Suspects to stand first court hearing in Germany's neo-Nazi terror trial

Chief suspect in NSU case will face charges of multiple racial murders between 2000-2007

Chief suspect in NSU case will face charges of multiple racial murders between 2000-2007

MUNICH - A year and a half after German security authorities became aware about the existence of a neo-Nazi terror cell, a court in Munich will begin this coming Monday hearing of a case against a chief suspect plus four others on the charges of killing 10 people, including 8 Turks, a Greek national and a German policewoman, between 2000 and 2007, 14 bank robberies, arson and aiding a terrorist group.

The "National Socialist Underground" (or NSU) trial, the highest-profile criminal case in Germany in the past decades, also brings into question modus operandi of Germany's domestic intelligence agencies, fueling doubts that German authorities had been "reluctant" to clamp down on the NSU when it staged its first attack, a bombing in 1998 in the city of Jena.

A string of revelations about the NSU and its ties since November 2011, when the cell's existence first came to light after Uwe Mundlos and Uwe Bonhardt -- two of the three known members of the NSU who allegedly killed themselves following a failed bank robbery -- have sent shockwaves through German politics, security bureaucracy and the Turkish community, and expectations have been raised that the trial will shed light on suspicions involving German state institutions.

-NSU begins attacks-

After joining in 1990s in a far-right group called "Kameradschaft Jena," Mundlos, Bonhardt and Beate Zschaepe, the third NSU member and the sole surviving suspect in the case, staged their first attack in January 1998 by detonating 10 grams of TNT at the Theater Square in Jena. No one was injured.

The cell went underground after German intelligence services raided Zschaepe's house and her garage where they found bomb-making materials. The group robbed a market and three banks in 1999, strengthening their financial support.

The first victim of the NSU was Enver Simsek, a Turk in Nurnberg, who was murdered on September 9, 2000. In 2001, the group staged a bomb attack on a market in Cologne, seriously wounding the Iranian owner.

The second victim was Abdurrahim Ozudogru who was killed on June 13 in 2001. He was a dressmaker from Nurnberg.

Two weeks later, Suleyman Taskopru, who owned a grocery store, was murdered on June 27 in Hamburg.

The fourth killing came in Munich on August 29, 2011, when Habil Kilic was murdered and the NSU went into hiding for the next two and a half years until they acted again in February 2004 to murder Mehmet Turgut, owner of a kebab shop on in Rostock.

On 9 June 2004, a pipe bomb was detonated in Cologne in a business area popular with immigrants from Turkey. Twenty-two people were wounded, four sustained serious injuries. A barber's shop was completely destroyed, many shops and numerous parked cars were seriously damaged by the explosion and nails were added to the bomb for extra damage.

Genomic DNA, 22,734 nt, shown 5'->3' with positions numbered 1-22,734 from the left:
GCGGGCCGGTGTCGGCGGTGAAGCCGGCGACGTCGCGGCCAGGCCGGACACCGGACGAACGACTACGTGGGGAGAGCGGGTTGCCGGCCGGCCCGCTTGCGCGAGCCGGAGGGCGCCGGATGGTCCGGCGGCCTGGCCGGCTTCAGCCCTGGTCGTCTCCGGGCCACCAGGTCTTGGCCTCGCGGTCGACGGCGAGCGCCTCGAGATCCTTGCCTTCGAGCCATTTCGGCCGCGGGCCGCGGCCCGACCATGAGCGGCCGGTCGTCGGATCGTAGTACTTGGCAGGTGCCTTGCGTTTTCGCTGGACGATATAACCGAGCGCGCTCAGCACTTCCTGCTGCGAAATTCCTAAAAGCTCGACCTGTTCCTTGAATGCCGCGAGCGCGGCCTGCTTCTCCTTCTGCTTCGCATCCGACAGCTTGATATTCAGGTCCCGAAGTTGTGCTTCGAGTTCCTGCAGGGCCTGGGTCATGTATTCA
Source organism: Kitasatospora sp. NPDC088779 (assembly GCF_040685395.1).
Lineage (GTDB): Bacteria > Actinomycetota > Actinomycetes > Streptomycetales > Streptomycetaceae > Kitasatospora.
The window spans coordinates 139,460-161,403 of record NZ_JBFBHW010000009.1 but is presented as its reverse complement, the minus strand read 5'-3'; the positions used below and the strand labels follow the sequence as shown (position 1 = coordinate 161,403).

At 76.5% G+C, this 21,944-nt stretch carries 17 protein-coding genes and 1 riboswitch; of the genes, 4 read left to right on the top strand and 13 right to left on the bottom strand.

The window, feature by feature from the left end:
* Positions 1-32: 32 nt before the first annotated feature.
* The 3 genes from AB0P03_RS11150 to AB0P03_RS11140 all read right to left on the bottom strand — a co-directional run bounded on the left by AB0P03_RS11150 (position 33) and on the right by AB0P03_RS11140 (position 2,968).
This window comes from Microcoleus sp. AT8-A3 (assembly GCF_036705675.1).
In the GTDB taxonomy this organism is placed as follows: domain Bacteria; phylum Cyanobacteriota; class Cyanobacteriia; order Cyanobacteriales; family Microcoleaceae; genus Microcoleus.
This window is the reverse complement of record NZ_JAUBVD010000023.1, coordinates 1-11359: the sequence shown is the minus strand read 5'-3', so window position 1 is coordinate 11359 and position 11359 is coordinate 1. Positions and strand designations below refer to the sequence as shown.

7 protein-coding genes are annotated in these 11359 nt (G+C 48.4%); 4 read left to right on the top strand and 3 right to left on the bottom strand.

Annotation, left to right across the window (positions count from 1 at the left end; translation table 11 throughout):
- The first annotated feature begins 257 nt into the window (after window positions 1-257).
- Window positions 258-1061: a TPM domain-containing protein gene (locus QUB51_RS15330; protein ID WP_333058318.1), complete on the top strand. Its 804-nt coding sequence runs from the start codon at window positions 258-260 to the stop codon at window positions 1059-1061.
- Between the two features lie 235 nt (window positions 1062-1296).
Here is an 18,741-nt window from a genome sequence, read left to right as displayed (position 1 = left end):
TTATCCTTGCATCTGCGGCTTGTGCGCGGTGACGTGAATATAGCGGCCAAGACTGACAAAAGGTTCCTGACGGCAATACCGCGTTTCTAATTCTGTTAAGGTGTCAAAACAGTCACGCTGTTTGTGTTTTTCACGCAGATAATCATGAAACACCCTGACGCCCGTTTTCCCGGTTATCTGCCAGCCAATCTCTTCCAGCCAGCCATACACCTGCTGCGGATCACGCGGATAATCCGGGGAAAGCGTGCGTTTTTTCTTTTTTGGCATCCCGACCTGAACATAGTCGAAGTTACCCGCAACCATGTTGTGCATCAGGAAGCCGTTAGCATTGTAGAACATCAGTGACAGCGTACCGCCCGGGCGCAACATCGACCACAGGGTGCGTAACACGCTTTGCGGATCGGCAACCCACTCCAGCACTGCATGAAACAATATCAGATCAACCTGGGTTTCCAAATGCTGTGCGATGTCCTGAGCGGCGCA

Ismail Yasar, a kebab shop owner, was killed on June 9, 2005 in Nurnberg, and seven days later a Greek national, Theodoros Boulgarides, was killed in his shop in the vicinity of a crime scene from the previous murder of August 2011 in Munich.

On April 4, 2006, the kiosk vendor Mehmet Kubasik was found dead in his shop in Dortmund and the trio killed their last foreign victim Halil Yozgat, an internet cafe owner, two days later in Kassel.

The NSU trio are also believed to have killed German police officer Michele Kieswetter on April 25 in 2007.

-Mundlos and Bonhardt found dead-

Mundlos and Bonhardt were found dead in a torched caravan on November 4 in 2011 in the city of Eisenbach in Germany. It was announced that they committed suicide. Police found in the caravan a semi-automatic pistol which the trio used in all the murders. Three hours after the incident, Zschaepe, set fire to her house in Zwickau. She surrendered to the police in Jena four days later.

The killings led to the questioning of the working methods of the state intelligence services and police forces with a popular belief that the German government was blind on its "right eye."

Heinz Fromm, president of the Federal Office for the Protection of the Constitution, resigned on 2 July 2012, shortly after it was revealed that his office had "accidentally" destroyed files regarding informants within far-right groups, which led to resignations of heads of intelligence agencies in four states.

Apart from Zschaepe, four suspects will stand trial on the charges of aiding the NSU.

The trial is expected to last two years and 85 hearings are planned.

Copyright © 2013 Anadolu Agency